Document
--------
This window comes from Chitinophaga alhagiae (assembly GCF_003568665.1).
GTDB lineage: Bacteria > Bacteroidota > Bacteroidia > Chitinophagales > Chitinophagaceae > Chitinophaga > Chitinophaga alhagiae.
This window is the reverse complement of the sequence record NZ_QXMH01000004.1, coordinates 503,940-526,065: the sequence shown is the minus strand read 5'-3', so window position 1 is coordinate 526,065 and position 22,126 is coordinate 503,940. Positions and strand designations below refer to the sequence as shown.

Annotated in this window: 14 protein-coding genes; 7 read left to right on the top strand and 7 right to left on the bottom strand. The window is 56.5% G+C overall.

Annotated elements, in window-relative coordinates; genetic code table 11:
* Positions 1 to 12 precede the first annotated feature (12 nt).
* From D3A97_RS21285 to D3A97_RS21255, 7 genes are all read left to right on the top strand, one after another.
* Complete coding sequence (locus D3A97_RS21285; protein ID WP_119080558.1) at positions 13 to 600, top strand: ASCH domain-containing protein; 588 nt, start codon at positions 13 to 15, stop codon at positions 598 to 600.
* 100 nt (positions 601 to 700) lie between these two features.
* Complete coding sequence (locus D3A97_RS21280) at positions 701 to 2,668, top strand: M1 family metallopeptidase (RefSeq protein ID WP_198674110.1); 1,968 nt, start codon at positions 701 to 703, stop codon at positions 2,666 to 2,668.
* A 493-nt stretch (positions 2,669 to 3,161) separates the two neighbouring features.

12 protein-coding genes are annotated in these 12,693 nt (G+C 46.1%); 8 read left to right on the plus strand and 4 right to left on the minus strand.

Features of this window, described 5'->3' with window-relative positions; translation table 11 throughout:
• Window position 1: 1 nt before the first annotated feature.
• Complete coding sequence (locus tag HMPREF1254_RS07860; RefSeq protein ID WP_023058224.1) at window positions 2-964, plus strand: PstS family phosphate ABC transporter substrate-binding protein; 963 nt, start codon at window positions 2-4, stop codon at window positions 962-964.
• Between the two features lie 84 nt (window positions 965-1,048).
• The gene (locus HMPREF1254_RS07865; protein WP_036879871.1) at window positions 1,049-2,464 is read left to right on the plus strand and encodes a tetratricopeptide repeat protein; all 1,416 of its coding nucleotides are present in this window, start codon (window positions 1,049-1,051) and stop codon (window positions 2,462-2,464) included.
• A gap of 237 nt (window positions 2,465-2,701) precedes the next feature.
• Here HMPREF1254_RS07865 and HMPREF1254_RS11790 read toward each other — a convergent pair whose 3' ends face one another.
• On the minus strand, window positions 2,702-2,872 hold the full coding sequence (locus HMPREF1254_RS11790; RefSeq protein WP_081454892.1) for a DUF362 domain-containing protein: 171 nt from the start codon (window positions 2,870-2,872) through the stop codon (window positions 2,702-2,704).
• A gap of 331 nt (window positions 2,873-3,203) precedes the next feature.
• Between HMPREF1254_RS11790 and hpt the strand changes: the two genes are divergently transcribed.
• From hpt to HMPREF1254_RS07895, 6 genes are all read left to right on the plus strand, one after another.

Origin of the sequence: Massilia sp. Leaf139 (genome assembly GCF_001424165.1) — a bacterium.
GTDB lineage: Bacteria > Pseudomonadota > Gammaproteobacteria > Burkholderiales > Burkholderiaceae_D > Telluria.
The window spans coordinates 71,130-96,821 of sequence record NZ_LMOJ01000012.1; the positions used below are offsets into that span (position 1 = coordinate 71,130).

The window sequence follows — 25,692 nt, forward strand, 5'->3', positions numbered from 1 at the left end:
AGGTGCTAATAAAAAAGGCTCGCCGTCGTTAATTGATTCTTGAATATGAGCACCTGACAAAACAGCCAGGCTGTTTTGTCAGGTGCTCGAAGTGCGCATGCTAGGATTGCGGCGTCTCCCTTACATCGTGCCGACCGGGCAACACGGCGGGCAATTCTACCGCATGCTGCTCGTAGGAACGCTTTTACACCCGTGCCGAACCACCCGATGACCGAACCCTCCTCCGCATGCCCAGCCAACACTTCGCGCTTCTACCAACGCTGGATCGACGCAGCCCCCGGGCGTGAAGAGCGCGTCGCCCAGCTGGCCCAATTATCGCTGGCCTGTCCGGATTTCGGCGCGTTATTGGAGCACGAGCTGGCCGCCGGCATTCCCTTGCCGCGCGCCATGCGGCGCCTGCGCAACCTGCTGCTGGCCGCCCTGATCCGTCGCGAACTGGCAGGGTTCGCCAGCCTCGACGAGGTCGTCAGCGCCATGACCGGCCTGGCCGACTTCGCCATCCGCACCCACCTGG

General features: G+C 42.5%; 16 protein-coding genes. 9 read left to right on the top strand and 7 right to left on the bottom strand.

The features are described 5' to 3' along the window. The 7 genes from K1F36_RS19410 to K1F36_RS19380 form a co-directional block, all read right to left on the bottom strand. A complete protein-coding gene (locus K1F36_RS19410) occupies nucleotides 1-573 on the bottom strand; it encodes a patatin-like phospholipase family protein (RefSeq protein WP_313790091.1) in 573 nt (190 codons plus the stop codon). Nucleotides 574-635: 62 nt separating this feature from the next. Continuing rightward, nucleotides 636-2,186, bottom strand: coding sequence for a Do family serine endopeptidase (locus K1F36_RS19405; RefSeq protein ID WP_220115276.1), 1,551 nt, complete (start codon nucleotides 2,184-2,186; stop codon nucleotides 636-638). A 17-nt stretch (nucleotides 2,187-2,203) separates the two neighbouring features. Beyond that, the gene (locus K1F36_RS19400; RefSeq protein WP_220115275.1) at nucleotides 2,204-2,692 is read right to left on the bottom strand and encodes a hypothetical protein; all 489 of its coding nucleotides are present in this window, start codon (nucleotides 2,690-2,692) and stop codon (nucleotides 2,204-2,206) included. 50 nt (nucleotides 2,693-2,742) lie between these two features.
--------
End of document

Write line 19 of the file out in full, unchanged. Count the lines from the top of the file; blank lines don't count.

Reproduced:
• Here HMPREF1254_RS07865 and HMPREF1254_RS11790 read toward each other — a convergent pair whose 3' ends face one another.